A couple of months ago – on January 14th, to be exact – I shared for the first time that I am struggling with Graves disease. If you read that post you’ll know that I was diagnosed with hyperthyroidism five years ago. My conventional doctor immediately recommended radioactive iodine – a cure only slightly less problematic than the disease itself, at least in my eyes. I refused and sought alternate treatments.
Eventually, I ended up seeing a naturopathic doctor who gave me hope that I could control my hormone levels naturally through diet, supplements and exercise – falling back temporarily on pharmaceuticals if necessary. For several years it worked, but a blood test this January showed that my thyroid levels had spiked again.
At this point my naturopathic doctor recommended that I see my conventional doctor again, as well as have an eye exam and a bone density test.
I haven’t mentioned it since.
This is because denial is my favorite coping mechanism, closely followed by escapism.
I haven’t, however, been idle in my quest for health. I’ve just been quiet about it. But things are afoot at the Circle K, as they once said in Bill and Ted’s Excellent Adventure. Over the past two months I’ve watched that one post about Graves climb almost to the top of my “most read posts” and not through any promotion of my own. As I said, I haven’t touched it. But I get a lot of hits through WordPress tags like “hyperthyroidism” and “Graves disease” as well as a few general web searches. Clearly there are people out there who want to know more about hyperthyroidism.
And that has me thinking that I want to do more with this. Not because I’m looking to drive traffic to my blog or for any other sordid reason, but because I’ve seen how communities can grow through blogging and I’ve experienced how supportive those communities can be.
MilSpouses, I’m looking at you.
I’m not yet sure what “more” is going to look like. Ideas flutter and hop excitedly around my brain but I can’t seem to form them into a cohesive plan. I’m thinking food, I’m thinking thyroid, I’m thinking still MilSpouse…but how do these all tie together? Don’t know. Maybe they don’t need to. But the details have held me back for too long, so it’s time to just dive in with a general update.
After seeing my naturopathic doctor in January, I now had three things on my medical To Do list. I didn’t want to do any of them.
Worse, I couldn’t figure out why the doc was suddenly pushing me back into the field of conventional medicine. He knows I am uncomfortable there, yet all he said was, “Do you want me to continue to handle the case or do you want someone with more experience?”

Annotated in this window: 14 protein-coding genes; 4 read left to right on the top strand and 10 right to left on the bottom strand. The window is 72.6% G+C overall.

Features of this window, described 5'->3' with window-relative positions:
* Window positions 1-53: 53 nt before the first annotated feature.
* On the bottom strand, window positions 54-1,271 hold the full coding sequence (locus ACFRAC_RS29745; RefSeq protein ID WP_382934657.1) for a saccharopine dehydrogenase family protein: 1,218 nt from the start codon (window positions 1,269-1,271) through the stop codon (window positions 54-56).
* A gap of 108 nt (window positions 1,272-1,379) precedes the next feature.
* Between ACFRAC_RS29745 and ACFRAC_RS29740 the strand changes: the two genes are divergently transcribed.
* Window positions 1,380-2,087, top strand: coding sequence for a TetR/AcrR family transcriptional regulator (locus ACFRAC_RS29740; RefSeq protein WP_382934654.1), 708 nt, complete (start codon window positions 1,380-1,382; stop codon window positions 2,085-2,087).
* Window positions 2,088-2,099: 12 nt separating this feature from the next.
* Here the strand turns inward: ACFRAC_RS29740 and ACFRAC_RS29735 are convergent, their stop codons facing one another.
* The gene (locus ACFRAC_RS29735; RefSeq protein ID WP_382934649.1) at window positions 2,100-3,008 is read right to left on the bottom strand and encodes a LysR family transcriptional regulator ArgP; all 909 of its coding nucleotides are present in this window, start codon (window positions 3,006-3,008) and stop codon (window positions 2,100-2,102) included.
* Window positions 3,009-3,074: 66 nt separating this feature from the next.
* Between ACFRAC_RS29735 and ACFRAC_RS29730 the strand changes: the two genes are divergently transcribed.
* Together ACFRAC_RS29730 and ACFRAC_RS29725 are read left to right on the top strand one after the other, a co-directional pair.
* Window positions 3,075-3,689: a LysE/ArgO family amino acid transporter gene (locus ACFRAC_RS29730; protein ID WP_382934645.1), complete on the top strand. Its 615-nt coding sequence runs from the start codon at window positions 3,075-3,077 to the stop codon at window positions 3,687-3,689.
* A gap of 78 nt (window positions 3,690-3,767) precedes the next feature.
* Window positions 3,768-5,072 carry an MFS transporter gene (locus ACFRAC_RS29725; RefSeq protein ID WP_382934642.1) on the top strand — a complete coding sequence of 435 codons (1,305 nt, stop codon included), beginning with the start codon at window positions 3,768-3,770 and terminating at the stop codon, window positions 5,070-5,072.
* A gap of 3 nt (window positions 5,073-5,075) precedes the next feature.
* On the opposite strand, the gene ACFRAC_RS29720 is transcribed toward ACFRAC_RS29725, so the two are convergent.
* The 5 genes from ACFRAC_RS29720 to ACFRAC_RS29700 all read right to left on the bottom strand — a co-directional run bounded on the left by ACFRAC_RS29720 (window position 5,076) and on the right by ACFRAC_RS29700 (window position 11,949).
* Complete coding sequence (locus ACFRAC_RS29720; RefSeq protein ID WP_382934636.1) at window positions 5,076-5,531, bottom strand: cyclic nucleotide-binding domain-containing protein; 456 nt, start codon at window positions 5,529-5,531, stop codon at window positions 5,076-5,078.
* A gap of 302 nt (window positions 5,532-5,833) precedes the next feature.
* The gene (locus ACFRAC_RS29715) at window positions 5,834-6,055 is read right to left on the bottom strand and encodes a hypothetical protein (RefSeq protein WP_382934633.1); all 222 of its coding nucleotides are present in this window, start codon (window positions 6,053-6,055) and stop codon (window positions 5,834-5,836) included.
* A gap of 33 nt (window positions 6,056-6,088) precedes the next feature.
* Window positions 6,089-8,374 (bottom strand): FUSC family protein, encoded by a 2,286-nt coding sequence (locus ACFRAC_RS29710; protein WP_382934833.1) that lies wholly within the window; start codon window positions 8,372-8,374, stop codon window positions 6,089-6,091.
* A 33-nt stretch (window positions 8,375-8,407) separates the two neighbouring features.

I appreciated his honesty, but my honest answer would’ve been, “You.” Still, I can kind of understand why he wanted me to see another doctor. There are several reasons that I can come up with:
1. My hormone levels were ridiculous. Not only were my T3 and T4 high, but my TSH, the pituitary hormone that stimulates thyroid production, was way off. Normal range is 0.27 – 4.20. Mine was so low it was immeasurable. (This seems counterintuitive, but when thyroid production is high, the TSH shuts down to try to stop that production. Mine was practically flatlined, but my thyroid gland was still gushing faster than a BP oil spill.)
2. My thyroid antibodies were also, um, high. Thyroid antibodies are the things that are completely confused and have identified the thyroid as a menace. They are trying to get rid of the menace. Range? Should be below 9.0. Mine? Uh…360.
I’m kind of proud of that astronomical figure, in a weird, twisted way. I consider it my justification that this isn’t all in my head. It’s my badge. My free pass to “I’m Screwed Up Land”. Yay, me.
3. My husband and I are trying to conceive.
Number three is probably the primary reason my nat doc wanted to hand me off like a baton at relay time. There are all kinds of considerations in the TTC department. One is that it is more difficult to conceive when your thyroid levels are either high or low since this can cause irregular periods (among other problems). Another is how to regulate those levels in a way that is safe for a potential fetus. (I’ll give you a hint – radioactive iodine is not one of them.)
So, there I was. Orphaned. And, oh! “So sad to be all alone in da world.”
Anyone recognize that quote? It’s from this musical.
And with three chores:
1. Appointment with an endocrinologist.
2. Eye exam.
3. Bone density test.
Tomorrow I’ll tell you how I did with my list.
In the meantime, I’ve got a new “Tell Me” poll up in the right sidebar and I’d love it if you would vote. Results will be revealed…sometime.